Jackie Crawford—one of the winningest female ropers in history—will compete at the first National Finals of Breakaway Roping Dec. 8-10 in Arlington, Texas, six months pregnant with her second child—a daughter.
Crawford, a 19-time Women's Professional Rodeo Association World Champion, and her husband, 10-time National Finals Rodeo header Charly Crawford, already have one son together, 3-year-old Creed, as well as Charly's daughter, 16-year-old Kaydence.
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"The first couple years we were trying, I had this time clock of when I really wanted to happen," Crawford, 37, of Stephenville, Texas, said. "Then after trying that long, I didn’t care when. Then all this stuff pops up at the same time, and it’s like HOLY SMOKES!"
She plans to ride her great 15-year-old gelding T-Boy—registered as DS Sassy Shiner—at the NFBR in Globe Life Field.
"If I’m comfortable enough I’m going to do it; if I’m not, I won’t," Crawford said. "I’ve been riding a horse I trust more than anything for 10 years, and with my style, I don't get over the front of them much anyway. I don’t really hit the saddle horn when I rope. I sit in the middle and stay in the middle. T-Boy is free, and he has a smooth stop."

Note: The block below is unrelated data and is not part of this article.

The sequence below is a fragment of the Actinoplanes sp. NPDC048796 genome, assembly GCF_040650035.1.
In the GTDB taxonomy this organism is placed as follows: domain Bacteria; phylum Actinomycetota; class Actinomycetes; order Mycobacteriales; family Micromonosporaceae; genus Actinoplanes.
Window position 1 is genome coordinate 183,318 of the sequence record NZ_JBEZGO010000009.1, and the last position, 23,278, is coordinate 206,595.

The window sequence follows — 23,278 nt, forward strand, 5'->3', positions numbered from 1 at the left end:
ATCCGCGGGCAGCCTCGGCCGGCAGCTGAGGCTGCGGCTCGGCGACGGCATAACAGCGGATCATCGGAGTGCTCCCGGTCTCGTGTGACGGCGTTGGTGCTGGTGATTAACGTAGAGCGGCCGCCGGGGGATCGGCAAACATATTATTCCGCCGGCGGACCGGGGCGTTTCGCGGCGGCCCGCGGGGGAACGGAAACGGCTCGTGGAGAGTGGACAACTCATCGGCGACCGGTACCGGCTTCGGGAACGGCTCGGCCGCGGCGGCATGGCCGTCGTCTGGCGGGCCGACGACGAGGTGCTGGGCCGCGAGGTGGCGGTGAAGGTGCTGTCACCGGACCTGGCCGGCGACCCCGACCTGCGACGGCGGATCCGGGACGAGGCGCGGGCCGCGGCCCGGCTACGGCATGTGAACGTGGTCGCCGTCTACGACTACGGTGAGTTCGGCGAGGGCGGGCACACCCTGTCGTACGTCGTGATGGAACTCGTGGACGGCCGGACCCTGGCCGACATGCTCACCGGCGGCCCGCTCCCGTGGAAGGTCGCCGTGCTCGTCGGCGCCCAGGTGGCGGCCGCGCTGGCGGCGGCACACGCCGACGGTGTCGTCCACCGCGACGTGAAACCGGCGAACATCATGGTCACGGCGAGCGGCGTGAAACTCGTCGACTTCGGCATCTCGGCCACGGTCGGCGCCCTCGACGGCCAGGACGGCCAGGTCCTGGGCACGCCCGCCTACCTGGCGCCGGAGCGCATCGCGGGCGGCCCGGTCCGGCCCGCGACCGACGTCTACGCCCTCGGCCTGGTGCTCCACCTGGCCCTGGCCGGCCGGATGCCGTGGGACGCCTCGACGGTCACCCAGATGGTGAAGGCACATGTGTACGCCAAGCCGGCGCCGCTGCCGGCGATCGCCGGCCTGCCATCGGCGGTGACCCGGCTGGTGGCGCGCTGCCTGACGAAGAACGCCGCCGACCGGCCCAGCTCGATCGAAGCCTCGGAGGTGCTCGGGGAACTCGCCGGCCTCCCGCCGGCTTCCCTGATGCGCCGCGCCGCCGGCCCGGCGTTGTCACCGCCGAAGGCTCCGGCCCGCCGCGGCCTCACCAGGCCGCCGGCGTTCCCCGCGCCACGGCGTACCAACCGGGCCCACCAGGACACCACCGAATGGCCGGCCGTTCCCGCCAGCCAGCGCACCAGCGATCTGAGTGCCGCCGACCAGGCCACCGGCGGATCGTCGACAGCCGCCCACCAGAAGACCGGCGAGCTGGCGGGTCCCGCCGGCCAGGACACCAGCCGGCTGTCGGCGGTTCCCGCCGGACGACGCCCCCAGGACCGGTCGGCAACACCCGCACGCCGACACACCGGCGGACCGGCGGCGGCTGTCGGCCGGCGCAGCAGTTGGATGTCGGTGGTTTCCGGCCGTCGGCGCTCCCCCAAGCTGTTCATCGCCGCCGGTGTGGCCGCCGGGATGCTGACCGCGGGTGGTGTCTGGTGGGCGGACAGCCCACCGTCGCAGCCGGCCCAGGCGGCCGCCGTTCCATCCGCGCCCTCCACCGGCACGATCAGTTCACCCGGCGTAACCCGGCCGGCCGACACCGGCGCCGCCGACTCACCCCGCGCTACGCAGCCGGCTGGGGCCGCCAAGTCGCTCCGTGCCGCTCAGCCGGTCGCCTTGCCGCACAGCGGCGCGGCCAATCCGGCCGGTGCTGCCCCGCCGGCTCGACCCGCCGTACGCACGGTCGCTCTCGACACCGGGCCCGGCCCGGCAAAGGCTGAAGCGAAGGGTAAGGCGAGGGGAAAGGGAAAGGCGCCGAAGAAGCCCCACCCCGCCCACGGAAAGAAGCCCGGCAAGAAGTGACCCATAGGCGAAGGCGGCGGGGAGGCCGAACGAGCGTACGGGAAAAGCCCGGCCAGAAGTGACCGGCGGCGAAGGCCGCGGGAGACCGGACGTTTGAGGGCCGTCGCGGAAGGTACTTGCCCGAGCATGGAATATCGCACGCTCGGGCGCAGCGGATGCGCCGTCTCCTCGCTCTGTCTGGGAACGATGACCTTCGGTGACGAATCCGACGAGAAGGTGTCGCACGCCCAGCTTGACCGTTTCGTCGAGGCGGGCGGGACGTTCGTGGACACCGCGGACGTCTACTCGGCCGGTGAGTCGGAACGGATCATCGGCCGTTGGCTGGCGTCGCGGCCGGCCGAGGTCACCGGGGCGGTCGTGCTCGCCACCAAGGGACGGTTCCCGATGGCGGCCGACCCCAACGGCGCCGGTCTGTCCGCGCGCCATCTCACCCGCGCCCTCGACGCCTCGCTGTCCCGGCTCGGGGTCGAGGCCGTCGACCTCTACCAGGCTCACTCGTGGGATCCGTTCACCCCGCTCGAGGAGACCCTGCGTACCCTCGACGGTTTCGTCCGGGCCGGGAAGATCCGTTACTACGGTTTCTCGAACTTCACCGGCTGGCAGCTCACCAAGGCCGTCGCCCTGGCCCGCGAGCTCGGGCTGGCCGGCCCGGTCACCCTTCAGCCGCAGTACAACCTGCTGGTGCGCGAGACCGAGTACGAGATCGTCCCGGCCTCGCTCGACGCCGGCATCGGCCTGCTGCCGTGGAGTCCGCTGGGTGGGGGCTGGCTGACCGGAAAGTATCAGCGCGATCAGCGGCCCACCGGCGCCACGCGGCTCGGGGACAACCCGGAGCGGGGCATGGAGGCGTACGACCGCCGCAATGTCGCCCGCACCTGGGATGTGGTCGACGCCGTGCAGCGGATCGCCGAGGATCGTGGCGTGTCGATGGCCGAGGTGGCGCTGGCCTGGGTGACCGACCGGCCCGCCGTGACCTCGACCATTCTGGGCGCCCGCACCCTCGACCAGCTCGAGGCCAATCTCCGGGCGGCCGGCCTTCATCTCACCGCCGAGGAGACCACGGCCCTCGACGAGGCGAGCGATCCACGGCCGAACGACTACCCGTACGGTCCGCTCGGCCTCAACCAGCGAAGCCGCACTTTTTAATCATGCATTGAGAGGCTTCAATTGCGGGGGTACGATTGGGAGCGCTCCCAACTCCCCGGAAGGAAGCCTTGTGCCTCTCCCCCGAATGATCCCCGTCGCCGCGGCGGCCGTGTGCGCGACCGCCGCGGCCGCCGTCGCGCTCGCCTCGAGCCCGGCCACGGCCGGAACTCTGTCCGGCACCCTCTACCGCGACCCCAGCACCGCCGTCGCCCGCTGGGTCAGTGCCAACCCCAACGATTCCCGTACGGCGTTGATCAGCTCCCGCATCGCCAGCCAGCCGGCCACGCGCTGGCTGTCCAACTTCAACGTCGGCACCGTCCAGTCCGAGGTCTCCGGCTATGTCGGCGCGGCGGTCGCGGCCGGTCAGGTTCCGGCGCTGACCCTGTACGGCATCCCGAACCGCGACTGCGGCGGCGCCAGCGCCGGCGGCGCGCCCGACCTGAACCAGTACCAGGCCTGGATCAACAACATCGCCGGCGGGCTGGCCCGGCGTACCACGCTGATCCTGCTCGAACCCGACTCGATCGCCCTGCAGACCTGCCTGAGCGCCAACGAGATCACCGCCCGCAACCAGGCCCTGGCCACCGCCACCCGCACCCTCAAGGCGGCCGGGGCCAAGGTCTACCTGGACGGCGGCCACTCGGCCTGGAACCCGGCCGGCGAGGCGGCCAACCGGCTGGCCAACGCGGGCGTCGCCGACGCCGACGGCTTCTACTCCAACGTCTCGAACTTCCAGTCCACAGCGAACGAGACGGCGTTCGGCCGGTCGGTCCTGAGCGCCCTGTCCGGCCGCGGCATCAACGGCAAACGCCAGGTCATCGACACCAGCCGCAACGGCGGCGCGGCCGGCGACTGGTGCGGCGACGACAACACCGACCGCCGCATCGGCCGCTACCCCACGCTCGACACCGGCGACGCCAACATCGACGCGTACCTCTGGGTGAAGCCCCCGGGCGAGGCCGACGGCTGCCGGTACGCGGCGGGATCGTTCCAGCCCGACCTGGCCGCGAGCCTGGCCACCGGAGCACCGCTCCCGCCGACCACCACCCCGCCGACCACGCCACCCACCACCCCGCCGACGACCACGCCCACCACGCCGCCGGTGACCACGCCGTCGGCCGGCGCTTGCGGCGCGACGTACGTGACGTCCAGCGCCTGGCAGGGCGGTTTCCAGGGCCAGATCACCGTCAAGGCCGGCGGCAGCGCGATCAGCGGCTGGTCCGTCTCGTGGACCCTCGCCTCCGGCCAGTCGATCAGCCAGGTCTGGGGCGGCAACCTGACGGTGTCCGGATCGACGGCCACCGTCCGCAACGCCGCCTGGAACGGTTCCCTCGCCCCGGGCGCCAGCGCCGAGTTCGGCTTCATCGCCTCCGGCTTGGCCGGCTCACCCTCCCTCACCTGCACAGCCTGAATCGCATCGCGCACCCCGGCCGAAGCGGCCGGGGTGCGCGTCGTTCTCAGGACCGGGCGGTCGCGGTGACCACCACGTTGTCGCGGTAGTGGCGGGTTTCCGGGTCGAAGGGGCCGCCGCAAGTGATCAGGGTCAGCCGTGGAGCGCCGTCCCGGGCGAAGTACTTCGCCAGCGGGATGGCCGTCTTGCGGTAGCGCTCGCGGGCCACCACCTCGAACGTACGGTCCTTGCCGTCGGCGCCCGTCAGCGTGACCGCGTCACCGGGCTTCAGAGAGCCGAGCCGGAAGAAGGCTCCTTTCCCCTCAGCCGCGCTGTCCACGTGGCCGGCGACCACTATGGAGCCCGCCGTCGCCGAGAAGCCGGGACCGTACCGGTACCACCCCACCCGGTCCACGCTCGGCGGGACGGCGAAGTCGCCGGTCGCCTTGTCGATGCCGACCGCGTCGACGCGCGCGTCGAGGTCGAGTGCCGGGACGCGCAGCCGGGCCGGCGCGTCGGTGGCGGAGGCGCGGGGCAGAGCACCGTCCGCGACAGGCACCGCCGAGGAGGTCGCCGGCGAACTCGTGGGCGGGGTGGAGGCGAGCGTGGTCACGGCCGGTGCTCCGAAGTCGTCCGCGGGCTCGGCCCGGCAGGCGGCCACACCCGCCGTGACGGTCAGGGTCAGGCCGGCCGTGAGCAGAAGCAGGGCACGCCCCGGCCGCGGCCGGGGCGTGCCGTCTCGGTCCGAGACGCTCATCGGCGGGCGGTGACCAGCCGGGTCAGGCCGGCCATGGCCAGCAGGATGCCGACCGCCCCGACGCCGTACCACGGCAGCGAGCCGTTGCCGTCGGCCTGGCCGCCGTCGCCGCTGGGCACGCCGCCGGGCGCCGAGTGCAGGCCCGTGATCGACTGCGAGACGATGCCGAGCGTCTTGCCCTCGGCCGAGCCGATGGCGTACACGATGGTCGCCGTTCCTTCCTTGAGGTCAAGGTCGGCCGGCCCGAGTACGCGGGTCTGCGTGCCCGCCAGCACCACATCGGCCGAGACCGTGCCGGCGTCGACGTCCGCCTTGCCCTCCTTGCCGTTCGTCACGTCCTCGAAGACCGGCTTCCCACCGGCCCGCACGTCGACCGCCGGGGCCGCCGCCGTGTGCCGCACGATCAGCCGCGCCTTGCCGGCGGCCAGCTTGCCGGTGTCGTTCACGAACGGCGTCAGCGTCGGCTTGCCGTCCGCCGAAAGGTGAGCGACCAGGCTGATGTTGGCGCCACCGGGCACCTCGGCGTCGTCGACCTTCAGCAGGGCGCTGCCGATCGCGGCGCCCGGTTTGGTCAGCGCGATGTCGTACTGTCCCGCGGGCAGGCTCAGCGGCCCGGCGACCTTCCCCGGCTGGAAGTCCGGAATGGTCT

Crawford quit roping five-and-a-half months into her pregnancy with her son Creed, simply because the ropings slowed down after the Ariat World Series of Team Roping Finale and Rafter L Finals at that point.
"It may be totally different with my second child, but I never felt like I lost control—I just got bigger," Crawford explained. "I never lost my balance, and I didn't feel uncomfortable. I try to stay very, very strong anyway, and after Creed I worked really, really hard to get it all back. I've already started working to physically prepare myself, and I'm going to try to work my butt off to be as prepared as I can and stay as strong as I possibly can. I've got a trainer—Katy (Miller) Schmidt—coming to the house to train me three days a week."
Crawford was almost four months pregnant with Creed when she won the average in the tie-down roping at the WPRA World Finals and won two WPRA World Titles that year, so safe to say she's up for the challenges 2020 brings.
While the WPRA doesn't keep track of whether or not any of its world champions or NFR qualifiers have been pregnant, Crawford is not the only elite female athlete to compete while expecting. Tennis star Serena Williams won the Australian Open two months pregnant in 2017, and Alysia Montaño ran the 2014 USA Track and Field Championships while eight months pregnant and again in 2017 while five months pregnant. BRJ